Q: What is Overall Batch Effectiveness?
Dennis McCarthy • The logic of batch OEE is to measure the flow of material through the end to end process stages rather than each asset individually. Collate the data by asset and you can identify the losses at each asset. You don’t need it where you have continuous flow but where there are assets that are not used all the time, you can quantify what impact that asset had on the value stream. I hope that this helps
Arno Koch • Ok, so I understand you ‘sit’ on the batch and see what is happening to it, right? Might be called “overall Batch effectiveness” or even better “Overall Valuestream Effectiveness”.
I see the charm in this approach; it gives a ‘number’ to the performance of a value stream (however it is quite far from the concept of OEE).
Now how do you determine the theoretical maximum speed for the batch, considering it moves over equipment with different maximum speeds?
And how do I see in this approach how a 60 Mio € machine has to wait all the time because it is in a non-balanced line?
Dennis McCarthy • Effectiveness is a measure of how well you did what you planned to do. So overall batch effectiveness (great idea) is about how well the batch went through the system as designed. We apply this OBE approach to systems such as logistics or stores operation by considering Availability losses as things which stop you from doing what you plan to do. Performance as things that take longer than expected and quality losses as non optimum output quality. If you look at OEE the six hidden losses can be categorised as 1. planned or inbuilt losses such as (set up, reduced speed and start up losses) and unplanned losses (breakdowns, idling and minor stops and rework). These are 6 different types of problems with 5 different focussed improvement tactics. These tactics can be applied to any system. The question of line balance is not something that OEE is designed to measure but because OBE records time the batch spends waiting for processing it also highlights the out of balance condition because there is no waiting time at assets with capacity and lots of waiting time at bottleneck assets. The approach works fine. Its not right for every cirumstance but I hope that you can see how Batch OEE or OBE doesn’t create blind spots, it was designed to shine a light on losses that would otherwise remain hidden. Again I hope that this helps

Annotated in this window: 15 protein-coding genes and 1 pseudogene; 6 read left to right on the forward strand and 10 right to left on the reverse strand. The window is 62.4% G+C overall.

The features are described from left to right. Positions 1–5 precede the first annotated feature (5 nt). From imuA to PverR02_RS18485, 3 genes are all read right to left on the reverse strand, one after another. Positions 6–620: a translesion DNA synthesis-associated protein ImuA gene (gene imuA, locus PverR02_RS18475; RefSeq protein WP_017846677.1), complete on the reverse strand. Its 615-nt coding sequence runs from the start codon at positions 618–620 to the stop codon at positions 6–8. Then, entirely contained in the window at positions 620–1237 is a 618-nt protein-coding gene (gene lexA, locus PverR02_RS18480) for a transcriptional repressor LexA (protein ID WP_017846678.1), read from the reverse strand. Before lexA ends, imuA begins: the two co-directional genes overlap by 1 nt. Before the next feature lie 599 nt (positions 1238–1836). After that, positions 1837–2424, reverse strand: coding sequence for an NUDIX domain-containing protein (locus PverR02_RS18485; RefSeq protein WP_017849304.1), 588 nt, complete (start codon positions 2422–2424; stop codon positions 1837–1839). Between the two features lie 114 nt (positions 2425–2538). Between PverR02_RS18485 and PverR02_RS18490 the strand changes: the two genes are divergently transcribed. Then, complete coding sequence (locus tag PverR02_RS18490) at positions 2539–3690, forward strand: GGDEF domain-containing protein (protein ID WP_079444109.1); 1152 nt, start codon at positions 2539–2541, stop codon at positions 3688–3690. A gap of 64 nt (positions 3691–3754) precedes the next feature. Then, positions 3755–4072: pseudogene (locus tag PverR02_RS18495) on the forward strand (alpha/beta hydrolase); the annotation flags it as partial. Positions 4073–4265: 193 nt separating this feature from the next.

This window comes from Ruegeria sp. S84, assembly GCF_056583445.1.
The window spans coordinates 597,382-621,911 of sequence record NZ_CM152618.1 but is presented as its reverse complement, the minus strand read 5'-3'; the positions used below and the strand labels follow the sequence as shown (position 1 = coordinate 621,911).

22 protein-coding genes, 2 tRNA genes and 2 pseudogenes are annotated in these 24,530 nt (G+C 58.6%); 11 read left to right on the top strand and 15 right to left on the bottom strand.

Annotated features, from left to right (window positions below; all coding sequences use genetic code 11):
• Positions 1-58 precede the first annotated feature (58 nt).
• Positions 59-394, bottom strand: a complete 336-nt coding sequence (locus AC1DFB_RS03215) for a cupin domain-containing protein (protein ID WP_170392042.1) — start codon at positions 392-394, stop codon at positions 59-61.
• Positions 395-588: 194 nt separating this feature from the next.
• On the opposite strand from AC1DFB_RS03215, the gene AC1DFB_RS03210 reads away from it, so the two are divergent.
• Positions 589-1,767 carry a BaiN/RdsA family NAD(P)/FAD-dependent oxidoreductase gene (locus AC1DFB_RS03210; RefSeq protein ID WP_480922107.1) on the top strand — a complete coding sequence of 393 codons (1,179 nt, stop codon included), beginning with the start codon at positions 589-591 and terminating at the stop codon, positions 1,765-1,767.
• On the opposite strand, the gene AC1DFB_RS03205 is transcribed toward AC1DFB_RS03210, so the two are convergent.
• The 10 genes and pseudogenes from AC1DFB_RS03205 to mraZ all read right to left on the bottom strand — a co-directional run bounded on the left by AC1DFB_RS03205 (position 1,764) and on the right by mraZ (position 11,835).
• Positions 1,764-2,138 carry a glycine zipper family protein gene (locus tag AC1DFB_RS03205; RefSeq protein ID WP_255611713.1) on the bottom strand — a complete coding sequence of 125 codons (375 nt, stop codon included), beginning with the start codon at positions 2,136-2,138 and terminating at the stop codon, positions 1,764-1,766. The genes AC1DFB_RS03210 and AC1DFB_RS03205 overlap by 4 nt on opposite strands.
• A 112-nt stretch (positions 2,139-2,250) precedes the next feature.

Dennis McCarthy • Sorry one more thing. In terms of maximum throughput calculate the maximum output at each stage of the process then you can see how the batch performed against it. An alternative is to treat the system as a black box which as with any line OEE will be determined by the pacemaker unit.
Arno Koch • Dennis, it’s an interesting discussion that shows how different perspectives give different views! I fully agree that your ‘OBE’ approach is absolutely a valuable measure to identify losses in a value stream. I would encourage measuring this in ANY process, since it might reveal many obstacles that are taken granted for.
OEE however, as you also mentioned, has a different focus. It looks at one point, at one machine in the value stream. While looking there you usually get tons of hints about problems in the value stream or in the organization around the machine (assuming you defined the parameters smart), but still it looks at one fixed point. This has its advantages and disadvantages.
If we look at OEE in its purest form, it defines 100% OEE as what the machine could do at its THEORETICAL maximum. Of course there is a grey zone that might be discussed. However if the goal is to reveal ALL POTENTIAL losses, it has to be taken literally. So OEE does not measure against what you planned to do but against what you could have done in the theoretical/hypothetical maximum (even if at this point you see no way how to get there; that is the challenge for many SGA’s); this is a fundamental distinction from OEE and most other measures!
At this point one might call me an extremist… If I measure OEE of a machine in a chain of machines, most people take the maximum speed of the slowest machine as the maximum of the whole chain; thus “hiding” the capacity of all other -faster- machines. I would do the opposite: I take the maximum speed of the fastest machine in the chain as the maximum of the line. Now everybody is being challenged to find out what could be done to get there, knowing that maybe we will never achieve it… Hey, what the heck; it was and is never the goal to reach 100% OEE (and even 85% OEE might be complete nonsense in many situations, despite the persistent idea this would be World Class…)
Yet I know out there due to this approach now there are many lines that run faster than the original slowest machine ever did at its maximum! This is a phenomenon seen in every factory: look at the elder machines: even without TPM/LEAN or whatever; many of them already run far over the original design speed. Point is: Maximum speed is not written in stone, but you need to challenge it to stretch it!
So hip hip hurray for the new measure: OBE
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